MICHAEL D. HOLMES et al.
EASTERN MAINE MEDICAL CENTER et al.
Argued: April 10, 2019
P. Flynn, III, Esq. (orally), Flynn Law Office, LLC,
Bowdoinham, for appellants Michael D. and Debra A. Holmes
W. Gould, Esq. (orally), and Mariann Z. Malay, Esq., Gross,
Minsky & Mogul, P.A., Bangor, for appellees Eastern Maine
Medical Center and Michael St. Jean
G. Lavoie, Esq., Christopher C. Taintor, Esq. (orally), and
Joshua D. Hadiaris, Esq., Portland, for appellees Spectrum
Medical Group and Guillermo Olivos
SAUFLEY, C.J., and ALEXANDER, MEAD, GORMAN, JABAR, HJELM, and
Michael D. and Debra A. Holmes appeal from a summary judgment
entered by the Superior Court (Penobscot County,
Anderson, J.) in favor of Spectrum Medical Group and
one of its radiologists, Guillermo Olivos, M.D., on the
Holmeses' medical malpractice claims, as well as from the
court's judgment, entered on a jury verdict, for Eastern
Maine Medical Center (EMMC) and one of its surgeons, Michael
St. Jean, M.D., on those same claims. We affirm the
On August 14, 2012, a surgical oncologist at EMMC removed a
noncancerous polyp from Michael's colon. Michael was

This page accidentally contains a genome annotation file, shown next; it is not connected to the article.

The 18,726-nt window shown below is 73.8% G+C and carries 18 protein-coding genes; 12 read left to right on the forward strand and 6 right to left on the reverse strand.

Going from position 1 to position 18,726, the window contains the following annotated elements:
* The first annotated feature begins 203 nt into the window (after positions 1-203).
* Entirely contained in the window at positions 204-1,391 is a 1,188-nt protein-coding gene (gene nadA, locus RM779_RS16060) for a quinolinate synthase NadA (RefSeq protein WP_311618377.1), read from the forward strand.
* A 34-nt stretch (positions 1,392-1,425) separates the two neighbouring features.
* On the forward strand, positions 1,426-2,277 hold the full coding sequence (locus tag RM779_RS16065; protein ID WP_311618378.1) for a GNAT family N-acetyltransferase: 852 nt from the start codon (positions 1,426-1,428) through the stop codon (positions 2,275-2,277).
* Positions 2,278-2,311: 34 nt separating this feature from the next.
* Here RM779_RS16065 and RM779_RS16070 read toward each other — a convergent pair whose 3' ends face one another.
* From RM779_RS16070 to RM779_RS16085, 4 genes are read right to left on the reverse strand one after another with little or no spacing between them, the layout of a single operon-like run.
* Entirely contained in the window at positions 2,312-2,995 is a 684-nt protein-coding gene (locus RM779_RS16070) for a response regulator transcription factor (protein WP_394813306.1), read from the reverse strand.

discharged from EMMC four days later, on August 18, 2012.
On August 20, 2012, at approximately 5:00 p.m., Michael went
to the EMMC emergency department complaining of abdominal
pain. At 7:00 p.m., Michael was seen by the on-call
surgeon-St. Jean. Because he believed Michael was suffering
from a postoperative ileus,  St. Jean ordered a CT scan of
Michael's abdomen to rule out the possibility of active
bleeding or an anastomotic leak.
Michael had a CT scan taken of his abdomen at 9:30 p.m.
Approximately one hour later, a radiologist interpreted the
results of the CT scan and concluded that there was evidence
of moderate to severe abdominal ascites,  which were
"concerning for developing infection versus
phlegmonouschanges." The report was faxed to EMMC
at 10:37 p.m.
At approximately 8:00 the following morning, August 21, 2012,
Olivos reviewed the CT scan of Michael's abdomen taken
the previous night. In his report, Olivos identified pelvic
ascites, noted some dots of air in the ascites near the
liver, and also stated that "[t]here [were] no findings
to suggest an anastomotic leak."
At approximately 9:40 p.m. on August 21, 2012, Michael was
observed by a second surgeon-one of St. Jean's
partners-to have fast, shallow breathing, pain, and a
distended and tender abdomen; based on these symptoms, this
second surgeon determined that Michael's condition
warranted immediate exploratory surgery. She began the
surgery at 10:55 p.m. and, in the course of that surgery,
discovered a small anastomotic leak, which she believed had
infected the fluid and blood in the abdomen, causing
Michael's "septic state."
After this second surgery, Michael was hospitalized until
October 1, 2012. While hospitalized, Michael was intubated
for a prolonged period of time and eventually underwent a
tracheostomy. Michael also developed deep venous thrombosis